Spain is known for being a vacation destination for those who want to relax; it’s food, wine, and sun abound around here. But luxuriating on beaches and sampling tapas isn’t the only thing you can do in Spain. It’s also a great destination for sporty people.
Everyone knows the Pyrenees are a great place to ski and the Basque Coast a great place to surf, but there are other affordable and out of the way places with a lot to offer a sporty and independent traveler. Here are our 5 favorites.
In the 1500s during the rise of Spanish and Portuguese exploration, the area around Cadiz and Tarifa was either a blessing or a curse – going south was as easy as unfurling a sail, while going north meant fighting quite a jet stream. The area is known for its high winds, which makes wind sports like kite surfing and wind surfing extremely popular, and extremely fun.
Add to it that Tarifa has some of the best beaches in the country, the region’s gastronomy, and the fact that nearby Cadiz was once the seat of a pre-Roman age civilization, and you’ve got yourself quite a package. Plus, Tarifa’s weather is nice year round – gorgeous in the summer, and mild in the winter.
- Granada/Las Alpujarras/Sierra Nevada
Granada is best known for its gastronomy and being the home of tapas. But it’s also right next to the zone of Las Alpujarras which is right in the foothills of the Sierra Nevada mountains. In the winter, the Sierra Nevadas are a great destination for skiing, which is surprising as they’re relatively close to the Mediterranean coast. But high altitudes make for good snow and the ski life there is prominent every winter.
In the summer the area is just as active. It’s easy to hike for miles along the foothills and find plenty of places to go mountain climbing as well. And, though the area is not as often frequented as more popular destinations it is well prepared to support sporty vacationers who want long and challenging hikes across beautiful landscapes. There are also natural mountain spring spas and ecofriendly hotels and restaurants dotted throughout the area, for after a long day of trekking it.
Navia is the little known Asturian cousin to Gijón and Ribadesella, located on the other side of the province from them near the Galician border. It’s a small town but with some fabulous country homes you can rent for cheap, even in high season. Aside from the fact that Navia and its surrounding area is a hiker’s paradise, boasting miles of trails by the coast and inland where the paths go winding through the waterfalls and the hillsides, it’s also a fantastic spot for water sport.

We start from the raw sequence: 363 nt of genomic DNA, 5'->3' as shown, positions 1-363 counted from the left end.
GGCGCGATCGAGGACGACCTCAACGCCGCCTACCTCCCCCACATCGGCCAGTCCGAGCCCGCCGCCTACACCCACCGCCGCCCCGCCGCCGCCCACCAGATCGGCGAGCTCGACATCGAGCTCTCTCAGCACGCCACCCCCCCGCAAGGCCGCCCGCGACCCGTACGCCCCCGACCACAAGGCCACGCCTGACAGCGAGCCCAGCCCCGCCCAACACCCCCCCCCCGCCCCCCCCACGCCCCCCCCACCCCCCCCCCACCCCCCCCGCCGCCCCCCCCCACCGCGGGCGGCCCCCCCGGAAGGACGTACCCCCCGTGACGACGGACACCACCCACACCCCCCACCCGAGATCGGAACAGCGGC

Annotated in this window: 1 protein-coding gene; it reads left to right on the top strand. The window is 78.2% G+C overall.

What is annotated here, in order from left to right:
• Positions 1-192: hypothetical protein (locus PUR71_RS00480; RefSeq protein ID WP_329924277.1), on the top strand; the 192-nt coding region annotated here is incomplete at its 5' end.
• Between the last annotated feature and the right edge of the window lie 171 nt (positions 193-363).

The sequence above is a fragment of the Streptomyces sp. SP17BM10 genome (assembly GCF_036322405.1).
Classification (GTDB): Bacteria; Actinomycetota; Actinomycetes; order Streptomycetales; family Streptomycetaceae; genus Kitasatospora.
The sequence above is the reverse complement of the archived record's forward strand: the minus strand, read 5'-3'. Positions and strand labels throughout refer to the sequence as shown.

Lately surfing and paddle surfing have grown by leaps and bounds in popularity. With its many rivers and ample beaches, it makes a perfect place to learn to get on a board and ride. And when you’re done that for the day, there are always the local cider houses, music festivals, and ruins of ancient Celtic settlements to visit that are all a stone’s throw from the beach.
Soria is a surprise that shows up on almost all of our lists. It’s inland and tucked away between Madrid and Logroño, so it’s often overlooked for either the capital or the wine country. Besides the perk that it’s close to both aforementioned zones, it’s a mountain paradise for sportspeople.
Mountain biking, climbing, and paragliding have all taken the area by storm in recent years. The high peaks make it a great place for all three, though only during the summer. It’s the coldest place in Spain during the winter, with temperatures often subzero, but in the milder months it’s not too hot and a welcoming outdoor arena.
Horseback riding is also an easy option to find. Soria has some incredible heritage, between the Monastery of Saint Bartholomew hidden in the canyons, or the Celtiberian ruins of Numancia, once the site of a famous Roman siege, and all of these incredible visits can be done by walking or by horse.
5. La Pedriza/Madrid
La Pedriza is just outside of Madrid in the Sierra de Guadarrama. It has over 1,500 trails for hiking and for mountain biking, and the incredible rock formations make for an unforgettable climbing experience. Most of the locals in the central plains go there for their sporty weekends, so you’ll be in good company.
Plus, it’s only a few hours drive from Madrid, and even closer to the sierra towns like Rascafria, which are surviving testaments of Middle Ages architecture.